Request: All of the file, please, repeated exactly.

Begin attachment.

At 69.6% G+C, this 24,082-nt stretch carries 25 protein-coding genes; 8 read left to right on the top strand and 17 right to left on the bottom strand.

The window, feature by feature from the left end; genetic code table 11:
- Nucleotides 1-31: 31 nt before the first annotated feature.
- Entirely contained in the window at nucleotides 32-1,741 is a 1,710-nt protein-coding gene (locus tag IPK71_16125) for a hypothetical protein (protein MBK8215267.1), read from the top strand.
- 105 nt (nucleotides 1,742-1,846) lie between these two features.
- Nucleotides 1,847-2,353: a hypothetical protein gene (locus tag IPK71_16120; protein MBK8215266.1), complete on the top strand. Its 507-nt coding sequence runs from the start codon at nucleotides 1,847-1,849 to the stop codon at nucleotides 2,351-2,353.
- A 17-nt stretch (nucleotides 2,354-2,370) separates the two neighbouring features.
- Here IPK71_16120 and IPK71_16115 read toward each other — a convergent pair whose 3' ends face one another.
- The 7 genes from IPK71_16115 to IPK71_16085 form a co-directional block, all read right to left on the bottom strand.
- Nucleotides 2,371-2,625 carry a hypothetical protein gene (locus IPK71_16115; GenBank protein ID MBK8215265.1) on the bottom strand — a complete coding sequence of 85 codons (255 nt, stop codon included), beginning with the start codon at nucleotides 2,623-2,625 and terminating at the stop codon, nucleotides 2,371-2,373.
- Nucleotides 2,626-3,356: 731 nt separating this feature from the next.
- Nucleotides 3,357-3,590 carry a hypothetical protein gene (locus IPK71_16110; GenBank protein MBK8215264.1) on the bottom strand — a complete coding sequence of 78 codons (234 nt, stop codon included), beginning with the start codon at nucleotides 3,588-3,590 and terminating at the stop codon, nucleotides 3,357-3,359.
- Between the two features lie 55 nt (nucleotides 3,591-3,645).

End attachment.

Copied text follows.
At 69.6% G+C, this 24,082-nt stretch carries 25 protein-coding genes; 8 read left to right on the top strand and 17 right to left on the bottom strand.

The window, feature by feature from the left end; genetic code table 11:
- Nucleotides 1-31: 31 nt before the first annotated feature.
- Entirely contained in the window at nucleotides 32-1,741 is a 1,710-nt protein-coding gene (locus tag IPK71_16125) for a hypothetical protein (protein MBK8215267.1), read from the top strand.
- 105 nt (nucleotides 1,742-1,846) lie between these two features.
- Nucleotides 1,847-2,353: a hypothetical protein gene (locus tag IPK71_16120; protein MBK8215266.1), complete on the top strand. Its 507-nt coding sequence runs from the start codon at nucleotides 1,847-1,849 to the stop codon at nucleotides 2,351-2,353.
- A 17-nt stretch (nucleotides 2,354-2,370) separates the two neighbouring features.
- Here IPK71_16120 and IPK71_16115 read toward each other — a convergent pair whose 3' ends face one another.
- The 7 genes from IPK71_16115 to IPK71_16085 form a co-directional block, all read right to left on the bottom strand.
- Nucleotides 2,371-2,625 carry a hypothetical protein gene (locus IPK71_16115; GenBank protein ID MBK8215265.1) on the bottom strand — a complete coding sequence of 85 codons (255 nt, stop codon included), beginning with the start codon at nucleotides 2,623-2,625 and terminating at the stop codon, nucleotides 2,371-2,373.
- Nucleotides 2,626-3,356: 731 nt separating this feature from the next.
- Nucleotides 3,357-3,590 carry a hypothetical protein gene (locus IPK71_16110; GenBank protein MBK8215264.1) on the bottom strand — a complete coding sequence of 78 codons (234 nt, stop codon included), beginning with the start codon at nucleotides 3,588-3,590 and terminating at the stop codon, nucleotides 3,357-3,359.
- Between the two features lie 55 nt (nucleotides 3,591-3,645).